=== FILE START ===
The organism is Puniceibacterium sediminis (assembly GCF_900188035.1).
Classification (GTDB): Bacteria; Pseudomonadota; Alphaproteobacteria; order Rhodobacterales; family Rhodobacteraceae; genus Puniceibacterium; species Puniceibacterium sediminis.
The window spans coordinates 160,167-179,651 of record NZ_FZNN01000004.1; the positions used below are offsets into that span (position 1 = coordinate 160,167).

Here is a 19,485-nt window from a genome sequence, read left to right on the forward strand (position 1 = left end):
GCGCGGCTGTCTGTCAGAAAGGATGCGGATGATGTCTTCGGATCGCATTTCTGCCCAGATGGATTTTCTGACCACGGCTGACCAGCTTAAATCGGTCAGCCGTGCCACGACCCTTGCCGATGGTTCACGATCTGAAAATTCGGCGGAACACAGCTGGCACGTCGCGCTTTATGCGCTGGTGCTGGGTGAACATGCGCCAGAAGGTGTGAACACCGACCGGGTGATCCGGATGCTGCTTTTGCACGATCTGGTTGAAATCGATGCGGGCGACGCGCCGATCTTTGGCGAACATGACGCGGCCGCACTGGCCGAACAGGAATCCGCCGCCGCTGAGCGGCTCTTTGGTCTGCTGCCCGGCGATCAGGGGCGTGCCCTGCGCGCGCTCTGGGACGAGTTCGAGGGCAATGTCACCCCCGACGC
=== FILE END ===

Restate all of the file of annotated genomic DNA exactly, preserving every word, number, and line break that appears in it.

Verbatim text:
The organism is Puniceibacterium sediminis (assembly GCF_900188035.1).
Classification (GTDB): Bacteria; Pseudomonadota; Alphaproteobacteria; order Rhodobacterales; family Rhodobacteraceae; genus Puniceibacterium; species Puniceibacterium sediminis.
The window spans coordinates 160,167-179,651 of record NZ_FZNN01000004.1; the positions used below are offsets into that span (position 1 = coordinate 160,167).

Here is a 19,485-nt window from a genome sequence, read left to right on the forward strand (position 1 = left end):
GCGCGGCTGTCTGTCAGAAAGGATGCGGATGATGTCTTCGGATCGCATTTCTGCCCAGATGGATTTTCTGACCACGGCTGACCAGCTTAAATCGGTCAGCCGTGCCACGACCCTTGCCGATGGTTCACGATCTGAAAATTCGGCGGAACACAGCTGGCACGTCGCGCTTTATGCGCTGGTGCTGGGTGAACATGCGCCAGAAGGTGTGAACACCGACCGGGTGATCCGGATGCTGCTTTTGCACGATCTGGTTGAAATCGATGCGGGCGACGCGCCGATCTTTGGCGAACATGACGCGGCCGCACTGGCCGAACAGGAATCCGCCGCCGCTGAGCGGCTCTTTGGTCTGCTGCCCGGCGATCAGGGGCGTGCCCTGCGCGCGCTCTGGGACGAGTTCGAGGGCAATGTCACCCCCGACGC